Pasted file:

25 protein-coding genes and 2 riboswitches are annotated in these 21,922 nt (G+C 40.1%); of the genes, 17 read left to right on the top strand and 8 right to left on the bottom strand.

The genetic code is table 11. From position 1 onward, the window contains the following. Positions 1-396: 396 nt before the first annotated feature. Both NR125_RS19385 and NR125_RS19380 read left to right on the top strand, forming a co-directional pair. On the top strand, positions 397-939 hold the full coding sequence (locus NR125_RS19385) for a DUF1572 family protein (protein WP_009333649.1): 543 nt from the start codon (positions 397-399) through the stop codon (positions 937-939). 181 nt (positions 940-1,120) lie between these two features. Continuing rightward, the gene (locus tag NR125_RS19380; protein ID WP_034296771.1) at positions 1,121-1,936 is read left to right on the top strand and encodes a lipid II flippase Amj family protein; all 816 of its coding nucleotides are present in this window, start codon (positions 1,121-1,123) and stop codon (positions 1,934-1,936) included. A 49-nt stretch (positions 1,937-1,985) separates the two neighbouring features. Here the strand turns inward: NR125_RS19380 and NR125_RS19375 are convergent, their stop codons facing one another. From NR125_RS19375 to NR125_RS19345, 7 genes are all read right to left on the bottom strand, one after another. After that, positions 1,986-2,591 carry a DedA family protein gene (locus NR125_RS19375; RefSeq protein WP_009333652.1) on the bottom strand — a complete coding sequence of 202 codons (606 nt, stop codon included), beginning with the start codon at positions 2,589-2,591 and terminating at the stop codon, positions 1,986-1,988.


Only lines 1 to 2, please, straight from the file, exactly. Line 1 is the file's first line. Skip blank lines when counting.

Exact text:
25 protein-coding genes and 2 riboswitches are annotated in these 21,922 nt (G+C 40.1%); of the genes, 17 read left to right on the top strand and 8 right to left on the bottom strand.

The genetic code is table 11. From position 1 onward, the window contains the following. Positions 1-396: 396 nt before the first annotated feature. Both NR125_RS19385 and NR125_RS19380 read left to right on the top strand, forming a co-directional pair. On the top strand, positions 397-939 hold the full coding sequence (locus NR125_RS19385) for a DUF1572 family protein (protein WP_009333649.1): 543 nt from the start codon (positions 397-399) through the stop codon (positions 937-939). 181 nt (positions 940-1,120) lie between these two features. Continuing rightward, the gene (locus tag NR125_RS19380; protein ID WP_034296771.1) at positions 1,121-1,936 is read left to right on the top strand and encodes a lipid II flippase Amj family protein; all 816 of its coding nucleotides are present in this window, start codon (positions 1,121-1,123) and stop codon (positions 1,934-1,936) included. A 49-nt stretch (positions 1,937-1,985) separates the two neighbouring features. Here the strand turns inward: NR125_RS19380 and NR125_RS19375 are convergent, their stop codons facing one another. From NR125_RS19375 to NR125_RS19345, 7 genes are all read right to left on the bottom strand, one after another. After that, positions 1,986-2,591 carry a DedA family protein gene (locus NR125_RS19375; RefSeq protein WP_009333652.1) on the bottom strand — a complete coding sequence of 202 codons (606 nt, stop codon included), beginning with the start codon at positions 2,589-2,591 and terminating at the stop codon, positions 1,986-1,988.